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Vaccine-makers from developing countries support IFPMA proposal on pandemic readiness

Biotech firms’ trade body also endorses the proposal


Two trade platforms representing biotech firms and vaccine-makers from the developing countries, respectively, have cast their lot with a strategy for pandemic-preparedness, proposed by the International Federation of Pharmaceutical Manufacturers and Associations (IFPMA), a platform of big pharmaceutical companies.

The Biotechnology Innovation Organization (BIO) and the Developing Countries Vaccine Manufacturers’ Network (DCVMN) have agreed to jointly endorse the ‘Berlin Declaration Framework’, proposed by IFPMA, in July. The proposal outlines strategies, including reserving an allocation of real-time production of vaccines for distribution to priority populations in lower-income countries for future global pandemics, said a joint note. The endorsement of the proposal was made following the recently-concluded annual meeting of DCVMN in Pune.

Rajinder Suri, DCVMN Chief Executive, told businessline the strategy involved multiple approaches, including allocating a percentage of production for priority populations, diversifying manufacturing (and looking at end-to-end supplies involving raw-material, packaging), training people to handle biological products, and nudging governments to prepare the ecosystem to absorb new technologies for production or distribution. DCVMN represents 43 vaccine-makers including India’s Serum Institute, Bharat Biotech, Biological E and Panacea Biotec, for instance.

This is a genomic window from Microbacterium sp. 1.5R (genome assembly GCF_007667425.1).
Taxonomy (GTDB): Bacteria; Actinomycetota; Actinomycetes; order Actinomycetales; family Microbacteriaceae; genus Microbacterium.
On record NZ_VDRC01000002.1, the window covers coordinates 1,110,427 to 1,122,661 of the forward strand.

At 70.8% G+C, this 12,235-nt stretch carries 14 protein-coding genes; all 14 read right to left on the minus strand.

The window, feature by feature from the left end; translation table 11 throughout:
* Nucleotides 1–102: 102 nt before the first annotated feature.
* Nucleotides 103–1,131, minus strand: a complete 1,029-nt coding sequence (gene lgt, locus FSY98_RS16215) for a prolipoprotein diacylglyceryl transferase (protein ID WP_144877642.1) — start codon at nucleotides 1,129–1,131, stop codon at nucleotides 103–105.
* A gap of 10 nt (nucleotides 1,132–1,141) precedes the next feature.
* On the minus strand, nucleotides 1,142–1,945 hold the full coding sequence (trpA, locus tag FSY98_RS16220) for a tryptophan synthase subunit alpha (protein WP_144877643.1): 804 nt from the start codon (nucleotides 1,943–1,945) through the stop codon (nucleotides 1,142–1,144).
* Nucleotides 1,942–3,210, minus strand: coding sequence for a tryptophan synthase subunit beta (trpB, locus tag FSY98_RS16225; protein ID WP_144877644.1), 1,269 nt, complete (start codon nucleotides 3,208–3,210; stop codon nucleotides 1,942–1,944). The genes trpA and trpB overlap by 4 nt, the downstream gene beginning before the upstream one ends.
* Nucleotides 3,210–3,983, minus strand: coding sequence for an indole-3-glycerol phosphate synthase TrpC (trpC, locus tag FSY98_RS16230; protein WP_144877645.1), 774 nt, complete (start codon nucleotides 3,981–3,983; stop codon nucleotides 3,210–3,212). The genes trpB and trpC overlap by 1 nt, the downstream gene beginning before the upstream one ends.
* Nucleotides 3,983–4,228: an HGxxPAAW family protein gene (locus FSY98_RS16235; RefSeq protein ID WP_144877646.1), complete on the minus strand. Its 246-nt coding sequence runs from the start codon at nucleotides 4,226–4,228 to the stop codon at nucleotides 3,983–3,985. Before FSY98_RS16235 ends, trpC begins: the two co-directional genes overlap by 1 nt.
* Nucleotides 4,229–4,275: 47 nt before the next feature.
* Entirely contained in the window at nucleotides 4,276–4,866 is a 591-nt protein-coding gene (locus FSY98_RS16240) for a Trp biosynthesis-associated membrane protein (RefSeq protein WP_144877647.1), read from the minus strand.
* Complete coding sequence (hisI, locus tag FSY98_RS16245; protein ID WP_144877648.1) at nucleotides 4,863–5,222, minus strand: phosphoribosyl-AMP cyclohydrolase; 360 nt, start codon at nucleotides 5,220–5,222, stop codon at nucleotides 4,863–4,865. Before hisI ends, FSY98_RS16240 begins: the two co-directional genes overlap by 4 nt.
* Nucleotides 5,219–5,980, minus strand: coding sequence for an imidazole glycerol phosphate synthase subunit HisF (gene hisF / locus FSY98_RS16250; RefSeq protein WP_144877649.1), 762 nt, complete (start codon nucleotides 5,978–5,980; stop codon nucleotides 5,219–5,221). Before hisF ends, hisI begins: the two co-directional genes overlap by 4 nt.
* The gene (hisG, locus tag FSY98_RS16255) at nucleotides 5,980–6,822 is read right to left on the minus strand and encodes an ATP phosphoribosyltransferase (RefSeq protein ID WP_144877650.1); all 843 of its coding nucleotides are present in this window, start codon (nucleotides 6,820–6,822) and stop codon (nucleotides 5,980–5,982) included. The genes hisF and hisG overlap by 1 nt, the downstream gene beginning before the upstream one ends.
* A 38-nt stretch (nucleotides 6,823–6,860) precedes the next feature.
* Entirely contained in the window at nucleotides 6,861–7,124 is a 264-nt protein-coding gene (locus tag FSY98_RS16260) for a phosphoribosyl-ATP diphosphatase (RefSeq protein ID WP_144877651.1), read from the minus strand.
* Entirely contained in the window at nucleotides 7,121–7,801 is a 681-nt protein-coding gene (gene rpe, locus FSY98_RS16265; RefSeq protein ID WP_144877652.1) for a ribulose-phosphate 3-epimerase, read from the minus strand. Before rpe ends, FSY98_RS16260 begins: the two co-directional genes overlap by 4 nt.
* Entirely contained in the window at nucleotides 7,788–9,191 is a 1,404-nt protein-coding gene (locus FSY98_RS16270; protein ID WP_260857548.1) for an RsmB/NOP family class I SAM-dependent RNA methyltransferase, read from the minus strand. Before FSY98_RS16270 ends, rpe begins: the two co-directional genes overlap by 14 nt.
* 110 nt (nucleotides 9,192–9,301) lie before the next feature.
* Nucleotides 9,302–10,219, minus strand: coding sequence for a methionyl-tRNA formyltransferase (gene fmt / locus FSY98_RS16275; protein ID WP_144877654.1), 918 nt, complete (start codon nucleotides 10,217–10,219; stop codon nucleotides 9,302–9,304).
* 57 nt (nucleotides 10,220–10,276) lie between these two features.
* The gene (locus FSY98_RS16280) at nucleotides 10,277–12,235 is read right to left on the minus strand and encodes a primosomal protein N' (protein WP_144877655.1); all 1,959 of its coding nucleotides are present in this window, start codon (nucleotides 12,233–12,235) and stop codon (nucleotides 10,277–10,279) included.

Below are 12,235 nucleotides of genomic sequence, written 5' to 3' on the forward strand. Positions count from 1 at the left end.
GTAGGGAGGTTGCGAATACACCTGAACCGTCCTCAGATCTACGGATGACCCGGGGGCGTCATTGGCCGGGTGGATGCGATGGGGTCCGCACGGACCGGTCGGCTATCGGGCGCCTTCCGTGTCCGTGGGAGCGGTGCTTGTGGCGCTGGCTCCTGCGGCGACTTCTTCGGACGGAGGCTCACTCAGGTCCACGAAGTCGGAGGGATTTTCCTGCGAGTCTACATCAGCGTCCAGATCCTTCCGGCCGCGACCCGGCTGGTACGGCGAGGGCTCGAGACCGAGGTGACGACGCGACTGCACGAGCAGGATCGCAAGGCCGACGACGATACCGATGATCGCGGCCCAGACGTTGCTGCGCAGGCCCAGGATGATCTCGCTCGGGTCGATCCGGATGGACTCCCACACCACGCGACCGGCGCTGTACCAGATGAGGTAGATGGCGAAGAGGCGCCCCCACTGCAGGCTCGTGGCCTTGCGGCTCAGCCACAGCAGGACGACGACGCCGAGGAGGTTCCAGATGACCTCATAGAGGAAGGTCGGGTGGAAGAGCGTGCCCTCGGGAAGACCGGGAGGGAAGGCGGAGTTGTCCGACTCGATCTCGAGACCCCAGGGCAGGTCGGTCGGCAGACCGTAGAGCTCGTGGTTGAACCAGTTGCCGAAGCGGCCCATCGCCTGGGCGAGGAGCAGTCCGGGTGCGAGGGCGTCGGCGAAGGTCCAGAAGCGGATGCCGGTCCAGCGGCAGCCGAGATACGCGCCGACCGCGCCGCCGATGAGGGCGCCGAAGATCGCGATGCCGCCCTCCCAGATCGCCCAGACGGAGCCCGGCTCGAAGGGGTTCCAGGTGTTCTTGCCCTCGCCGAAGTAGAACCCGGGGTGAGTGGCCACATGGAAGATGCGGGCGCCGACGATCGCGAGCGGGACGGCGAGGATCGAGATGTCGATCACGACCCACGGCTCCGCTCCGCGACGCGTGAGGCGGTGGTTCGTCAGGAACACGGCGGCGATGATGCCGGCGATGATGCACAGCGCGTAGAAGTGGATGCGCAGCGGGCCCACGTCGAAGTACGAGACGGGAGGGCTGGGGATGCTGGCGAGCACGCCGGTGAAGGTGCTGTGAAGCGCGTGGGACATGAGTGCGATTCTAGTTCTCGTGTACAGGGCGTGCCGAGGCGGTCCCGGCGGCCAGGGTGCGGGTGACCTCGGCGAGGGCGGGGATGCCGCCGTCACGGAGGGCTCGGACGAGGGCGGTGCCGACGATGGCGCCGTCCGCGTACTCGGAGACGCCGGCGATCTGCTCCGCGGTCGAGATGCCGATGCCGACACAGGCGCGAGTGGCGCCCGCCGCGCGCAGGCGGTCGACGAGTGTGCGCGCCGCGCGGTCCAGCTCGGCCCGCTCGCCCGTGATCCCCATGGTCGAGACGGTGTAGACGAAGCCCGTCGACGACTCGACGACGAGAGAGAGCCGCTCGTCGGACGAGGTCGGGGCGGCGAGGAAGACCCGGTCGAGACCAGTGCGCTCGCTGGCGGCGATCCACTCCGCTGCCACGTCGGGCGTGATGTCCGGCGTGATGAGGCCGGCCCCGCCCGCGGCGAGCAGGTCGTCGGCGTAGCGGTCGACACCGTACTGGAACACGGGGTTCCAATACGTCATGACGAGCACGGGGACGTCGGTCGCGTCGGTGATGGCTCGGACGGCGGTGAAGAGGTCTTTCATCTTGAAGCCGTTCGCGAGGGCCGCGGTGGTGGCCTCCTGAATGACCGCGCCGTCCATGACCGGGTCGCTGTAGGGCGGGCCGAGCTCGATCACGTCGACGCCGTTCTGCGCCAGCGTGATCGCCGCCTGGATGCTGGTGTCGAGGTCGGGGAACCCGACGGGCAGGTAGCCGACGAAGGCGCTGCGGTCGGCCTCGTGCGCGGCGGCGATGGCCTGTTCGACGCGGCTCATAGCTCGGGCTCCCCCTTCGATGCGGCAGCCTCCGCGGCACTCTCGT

The industry proposal comes against the backdrop of vaccine inequities that are witnessed across the world, as some developed countries go into multiple booster doses for their citizens, even as other regions have sparse coverage due to limited vaccine supplies. “There were unprecedented disturbances and the low and middle income countries faced the brunt,” said Suri, adding that there were learnings for all on being prepared for the next pandemic.

The three trade bodies also called on the G7 and G20 members and multilateral organizations to accept and include this proposal in their future pandemic preparedness response plans, “whilst impressing upon governments that for the proposal to succeed the health systems in lower-income countries need to be better prepared to absorb and deliver vaccines and treatments, while high income countries need to provide the necessary political and financial support”.

Almost 16 billion doses of Covid-19 vaccines have been produced, the organisations said. “In the first year of the pandemic 11 billion were produced of which 1 billion were specifically directed to COVAX for distribution to lower income countries,” they said, pointing to about 350 partnerships, in the form of voluntary licenses and technology transfers.

Responding to queries on quality concerns, as cross-country and company collaborations get forged, he said with vaccines the concept was “quality by design”, which is why there were limited number of vaccine-producers.